Social Media May be More Harmful Than Helpful for Teens
The pros and cons of social media for teenagers have been a hot topic for years. While it's great to stay connected, often certain aspects of social media can impact teens negatively.
What are teens feeling when scrolling through social media?
Whether it's Instagram, Snapchat, or TikTok, social media users are likely to feel a rollercoaster of emotions as they scroll through their newsfeeds. Social media can be a great escape to have a laugh or check in on friends, but along with the positives come negative feelings.
Exclusion: Imagine a teen checking their social media and they see a Snapchat story of all of their friends at a party that they weren't invited to. It's not a great feeling. Not being included in certain activities can hurt as it is, but having to see how much fun others are having certainly doesn't help.
Comparison to others: One major drawback of social media is the constant comparison to others. Whether physically, financially, or socially, a teen will immediately compare their lives to others. This can lead to body dysmorphia and eating disorders, acting out or substance abuse, depressive episodes, and more. Photo editing software and filters create a false sense of reality on social media, and that in turn, lessens teens' confidence as they compare themselves to an unrealistic standard. It's not only comparing lives on social media, but it's also measuring someone's worth through the number of likes they receive.
FOMO (Fear of Missing Out): According to studies, teens can average 2 to 9 hours of screen time a day. It's the first thing they do when they wake up and the last thing they do before bed. Social media has ingrained itself into teenage culture, and it often feels like you're missing out if you're not constantly checking your accounts. Teens may be distracted or rush through homework to regain access to their devices.
How can parents/guardians help protect teens?
It's natural for caretakers to immediately want to jump in and shield their child from the world, but coming on too strong or strict may be harmful in the long run. Here are 3 suggestions to protect your teens from the cons of social media:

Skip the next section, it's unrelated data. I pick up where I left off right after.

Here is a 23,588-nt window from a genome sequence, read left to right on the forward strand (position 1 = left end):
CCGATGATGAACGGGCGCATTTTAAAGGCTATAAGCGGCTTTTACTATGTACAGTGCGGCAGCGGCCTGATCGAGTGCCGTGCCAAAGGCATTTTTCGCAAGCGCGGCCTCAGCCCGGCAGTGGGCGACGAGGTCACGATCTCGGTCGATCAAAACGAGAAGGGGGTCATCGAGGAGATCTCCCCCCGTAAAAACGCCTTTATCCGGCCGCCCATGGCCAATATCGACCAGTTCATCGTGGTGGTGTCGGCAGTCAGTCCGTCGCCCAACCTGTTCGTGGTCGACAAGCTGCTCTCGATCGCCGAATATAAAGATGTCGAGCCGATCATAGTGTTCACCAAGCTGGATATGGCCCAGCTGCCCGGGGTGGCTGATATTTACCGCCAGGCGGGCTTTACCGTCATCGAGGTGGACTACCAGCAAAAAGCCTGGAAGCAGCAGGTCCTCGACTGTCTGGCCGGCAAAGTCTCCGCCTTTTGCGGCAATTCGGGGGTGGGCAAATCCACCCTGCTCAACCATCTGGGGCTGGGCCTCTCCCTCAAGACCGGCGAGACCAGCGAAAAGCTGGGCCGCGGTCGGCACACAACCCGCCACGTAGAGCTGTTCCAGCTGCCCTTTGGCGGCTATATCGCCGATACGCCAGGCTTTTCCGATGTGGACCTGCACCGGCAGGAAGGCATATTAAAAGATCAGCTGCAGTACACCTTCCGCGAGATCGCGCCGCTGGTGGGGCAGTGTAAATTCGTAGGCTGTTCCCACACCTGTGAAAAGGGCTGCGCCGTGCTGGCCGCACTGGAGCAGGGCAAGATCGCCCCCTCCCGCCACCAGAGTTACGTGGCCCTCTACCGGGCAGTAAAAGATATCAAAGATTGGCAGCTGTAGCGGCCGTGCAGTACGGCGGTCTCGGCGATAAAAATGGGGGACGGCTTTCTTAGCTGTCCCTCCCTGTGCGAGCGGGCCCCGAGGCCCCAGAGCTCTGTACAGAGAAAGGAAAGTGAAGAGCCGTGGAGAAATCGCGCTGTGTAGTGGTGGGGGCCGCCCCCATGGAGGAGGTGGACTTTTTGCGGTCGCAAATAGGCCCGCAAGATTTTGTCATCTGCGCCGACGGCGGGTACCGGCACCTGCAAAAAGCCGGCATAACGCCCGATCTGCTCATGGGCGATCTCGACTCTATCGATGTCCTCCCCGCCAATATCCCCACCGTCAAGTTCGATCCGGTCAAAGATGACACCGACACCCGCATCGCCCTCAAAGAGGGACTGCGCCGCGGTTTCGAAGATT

- Set reasonable limits: Encourage your teen to turn their devices off completely before bed and make a rule that there are no phones at the dinner table. A recent statement from the US surgeon general states research has shown that adolescents age 12-15 who spent more than three hours per day on social media face a heightened risk of experiencing poor mental health outcomes compared to those who spent less time online.
- Monitor their accounts: Check in to see what your teen is posting on social media. Check in often to see how they're feeling and make sure their posts are appropriate.
- Have open conversations: Having an open dialogue about the pros and cons with your child is essential for your teen to have a healthy relationship with social media. Make sure they know that many images and profiles are unrealistic and share your own social media habits.
Acenda's Mental Health Library has many resources to help get the conversation started about social media and teens:
It is important to note that a lot of the pressure to keep kids off social media or to regulate what they are consuming falls into the responsibility of the parents and/or guardians. U.S. Surgeon General Murphy also said, "This is not going to be an issue that we solve with one sector alone," and policymakers and technology companies hold much of the responsibility. We hope that we can simply provide some guidance on how to establish healthy technology boundaries at home.